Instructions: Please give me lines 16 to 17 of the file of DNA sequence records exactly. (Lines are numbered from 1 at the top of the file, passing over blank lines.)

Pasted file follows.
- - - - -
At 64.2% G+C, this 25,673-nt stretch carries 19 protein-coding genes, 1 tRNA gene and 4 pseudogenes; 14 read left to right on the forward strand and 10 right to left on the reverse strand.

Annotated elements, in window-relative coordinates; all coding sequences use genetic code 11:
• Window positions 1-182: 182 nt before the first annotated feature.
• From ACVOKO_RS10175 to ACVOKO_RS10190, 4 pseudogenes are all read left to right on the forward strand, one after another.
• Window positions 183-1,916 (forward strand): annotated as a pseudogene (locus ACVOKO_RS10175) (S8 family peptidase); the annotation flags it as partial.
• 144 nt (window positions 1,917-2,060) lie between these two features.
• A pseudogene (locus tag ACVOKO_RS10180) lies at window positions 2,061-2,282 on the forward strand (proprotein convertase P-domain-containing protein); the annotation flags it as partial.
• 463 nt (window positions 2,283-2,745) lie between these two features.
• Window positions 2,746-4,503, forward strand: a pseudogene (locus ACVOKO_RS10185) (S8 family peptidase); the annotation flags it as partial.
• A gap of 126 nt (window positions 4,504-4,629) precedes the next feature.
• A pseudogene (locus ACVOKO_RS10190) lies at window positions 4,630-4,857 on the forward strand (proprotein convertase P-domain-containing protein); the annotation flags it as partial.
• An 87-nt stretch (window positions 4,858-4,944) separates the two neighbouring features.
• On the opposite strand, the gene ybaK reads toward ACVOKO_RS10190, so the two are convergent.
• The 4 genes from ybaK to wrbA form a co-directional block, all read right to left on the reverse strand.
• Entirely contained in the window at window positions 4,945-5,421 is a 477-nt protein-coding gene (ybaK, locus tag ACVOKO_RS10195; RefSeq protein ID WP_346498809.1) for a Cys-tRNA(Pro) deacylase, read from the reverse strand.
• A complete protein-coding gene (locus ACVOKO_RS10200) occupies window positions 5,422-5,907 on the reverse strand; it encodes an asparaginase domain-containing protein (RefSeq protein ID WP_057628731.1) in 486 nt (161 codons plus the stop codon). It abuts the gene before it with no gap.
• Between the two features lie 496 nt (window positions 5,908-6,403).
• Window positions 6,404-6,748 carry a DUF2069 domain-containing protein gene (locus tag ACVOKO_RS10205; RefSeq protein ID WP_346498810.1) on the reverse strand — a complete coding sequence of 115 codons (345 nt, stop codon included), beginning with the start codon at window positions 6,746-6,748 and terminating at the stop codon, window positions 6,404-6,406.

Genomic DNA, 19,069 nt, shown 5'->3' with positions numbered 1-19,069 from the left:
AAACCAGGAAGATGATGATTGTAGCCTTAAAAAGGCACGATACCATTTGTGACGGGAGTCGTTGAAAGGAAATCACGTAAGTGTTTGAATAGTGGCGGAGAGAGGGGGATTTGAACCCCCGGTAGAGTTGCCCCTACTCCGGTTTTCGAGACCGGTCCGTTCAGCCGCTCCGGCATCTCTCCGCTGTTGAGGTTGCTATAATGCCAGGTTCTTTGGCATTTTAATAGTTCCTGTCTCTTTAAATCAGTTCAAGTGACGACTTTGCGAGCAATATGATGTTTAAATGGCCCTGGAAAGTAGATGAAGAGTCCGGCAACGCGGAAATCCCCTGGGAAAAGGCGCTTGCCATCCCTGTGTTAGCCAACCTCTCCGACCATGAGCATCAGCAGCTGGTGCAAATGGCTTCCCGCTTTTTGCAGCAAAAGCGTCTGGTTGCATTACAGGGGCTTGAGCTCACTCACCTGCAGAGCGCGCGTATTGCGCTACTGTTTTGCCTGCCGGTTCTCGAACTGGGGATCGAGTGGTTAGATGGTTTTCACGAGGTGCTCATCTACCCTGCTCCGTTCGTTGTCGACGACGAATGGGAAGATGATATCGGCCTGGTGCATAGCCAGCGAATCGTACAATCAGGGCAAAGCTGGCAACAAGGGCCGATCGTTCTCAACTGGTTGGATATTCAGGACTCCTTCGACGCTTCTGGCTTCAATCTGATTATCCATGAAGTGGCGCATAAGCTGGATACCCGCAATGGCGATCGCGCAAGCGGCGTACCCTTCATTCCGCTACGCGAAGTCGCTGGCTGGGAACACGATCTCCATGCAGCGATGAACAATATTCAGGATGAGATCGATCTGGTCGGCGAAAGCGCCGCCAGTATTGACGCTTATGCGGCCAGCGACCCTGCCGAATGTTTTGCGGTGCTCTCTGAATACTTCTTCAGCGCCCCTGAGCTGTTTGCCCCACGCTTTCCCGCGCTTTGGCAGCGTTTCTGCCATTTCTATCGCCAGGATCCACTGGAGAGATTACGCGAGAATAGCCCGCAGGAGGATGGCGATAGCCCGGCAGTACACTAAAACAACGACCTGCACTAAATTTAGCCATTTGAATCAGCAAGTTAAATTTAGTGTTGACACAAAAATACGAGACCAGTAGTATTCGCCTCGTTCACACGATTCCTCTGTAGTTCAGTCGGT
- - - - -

• A complete protein-coding gene (locus ACVOKO_RS10200) occupies window positions 5,422-5,907 on the reverse strand; it encodes an asparaginase domain-containing protein (RefSeq protein ID WP_057628731.1) in 486 nt (161 codons plus the stop codon). It abuts the gene before it with no gap.
• Between the two features lie 496 nt (window positions 5,908-6,403).